A prayer for our country

O God of peace, lover and guardian of charity:

We are your people, you formed us and brought us forth as a nation. We have always been the recipients of your divine help and providential guidance, even when our thoughts and deeds were far from you.

In four days, one of the states of this Union is scheduled to embark on an inconceivable abomination—to perform legal “marriages” between persons of the same sex. Nothing like this has ever happened before. Man’s sinful rebellion against you, in all its infinite variety, is always happening, but what is about to happen in Massachusetts makes that rebellion official in its most acute form, it places the imprimatur of the state upon perversion.

This was the sin that destroyed Sodom. Sodom was not destroyed because of the sin of a few individuals, or the sin of many individuals. It was destroyed because the people of Sodom, as an organized community, embraced that sin. And what we are doing is even worse, because we are equating and joining that sin with the sacrament of marriage, the basis of all human society. This is the desolating sacrilege spoken of by Jesus.

Father, we pray that you save our country from this wickedness and the utter ruin that must come from it; that you direct the minds and hearts of our leaders, and especially the leaders and the people of Massachusetts, to recognize the abyss into which they are about to hurl themselves and our whole society, and to draw back from the brink.

But if it is not your purpose to spare our country from this disgrace, if it is your purpose to allow the people of this country to continue exploring their imagined freedom from you, even to its utter limits, then we ask you, Father, to protect us from the effects of this rebellion. Help us know that you are always with us, so that we may abide in you, and you in us, and that we may ever walk in your ways, despite the evil and lies that reign in the city of man.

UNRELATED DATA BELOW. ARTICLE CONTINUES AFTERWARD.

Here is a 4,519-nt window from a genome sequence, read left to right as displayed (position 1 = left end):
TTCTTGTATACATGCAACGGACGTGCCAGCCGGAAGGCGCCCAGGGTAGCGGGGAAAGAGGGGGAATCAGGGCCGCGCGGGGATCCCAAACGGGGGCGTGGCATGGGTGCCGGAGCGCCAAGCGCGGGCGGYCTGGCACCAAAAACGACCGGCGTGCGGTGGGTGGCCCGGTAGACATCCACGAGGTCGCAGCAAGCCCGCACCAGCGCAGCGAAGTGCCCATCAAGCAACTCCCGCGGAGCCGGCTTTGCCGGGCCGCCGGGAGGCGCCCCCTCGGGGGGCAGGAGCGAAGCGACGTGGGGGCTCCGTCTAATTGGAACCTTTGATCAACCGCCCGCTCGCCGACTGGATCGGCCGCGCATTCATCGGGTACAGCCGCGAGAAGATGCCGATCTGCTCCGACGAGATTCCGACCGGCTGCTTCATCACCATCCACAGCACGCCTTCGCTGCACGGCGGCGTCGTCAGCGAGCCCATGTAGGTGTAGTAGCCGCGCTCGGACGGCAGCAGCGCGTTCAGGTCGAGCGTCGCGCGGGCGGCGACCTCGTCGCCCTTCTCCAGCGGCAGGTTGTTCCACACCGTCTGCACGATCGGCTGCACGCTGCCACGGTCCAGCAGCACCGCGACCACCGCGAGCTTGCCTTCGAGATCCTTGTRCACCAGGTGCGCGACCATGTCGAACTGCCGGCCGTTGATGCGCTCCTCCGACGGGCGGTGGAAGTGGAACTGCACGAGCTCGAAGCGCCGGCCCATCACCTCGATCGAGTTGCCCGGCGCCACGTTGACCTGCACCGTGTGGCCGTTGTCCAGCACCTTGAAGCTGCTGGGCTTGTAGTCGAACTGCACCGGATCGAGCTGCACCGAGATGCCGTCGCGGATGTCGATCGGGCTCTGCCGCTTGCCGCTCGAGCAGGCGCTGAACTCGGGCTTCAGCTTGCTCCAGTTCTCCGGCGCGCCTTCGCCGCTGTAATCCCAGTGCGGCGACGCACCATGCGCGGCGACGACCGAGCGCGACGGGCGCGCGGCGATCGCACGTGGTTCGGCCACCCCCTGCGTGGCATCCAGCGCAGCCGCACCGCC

Through Jesus Christ our Lord. Amen.

Posted by Lawrence Auster at May 13, 2004 11:24 AM | Send


And all is not lost yet in the city of man. Concerned Women for America reports that there is still a viable effort underway to stop the Massachusetts Supreme Judicial Court from changing the Massachusetts constitution.


Posted by: Lawrence Auster on May 13, 2004 12:08 PM

It was my understanding that the City of Sodom was destroyed for the sin of not treating visitors in a hospitable fashion, and not some particular sexual practice.

Posted by: matt on May 13, 2004 12:53 PM

The poster should read Genesis Chapters 18 and 19 for himself and see if that remains his understanding. The interpretation he references is the absurdly tendentious reading put out by certain homosexual rights advocates who naturally want to erase the most famous and powerful condemnation of homosexuality in world literature. Their reading is on the level of saying that Adam and Eve were ejected from the Garden of Eden for, say, rude behavior instead of for disobeying God’s most solemn command.

Posted by: Lawrence Auster on May 13, 2004 1:07 PM

“Some postbiblical Jewish and early Christian writers specifically define the sin of Sodom and Gomorrah as same-sex relations rather than rape or inhospitality.” From the Oxford Companion to the Bible.

I am not debating that homosexuality is considered to be a sin. I am not sure that the Sodom & Gomorrah stories is the best authority for the proposition.

Posted by: matt on May 13, 2004 1:26 PM

What an age in which to live, in which bad hospitality leads to fire and brimstone raining down from heaven and destroying an entire city or two.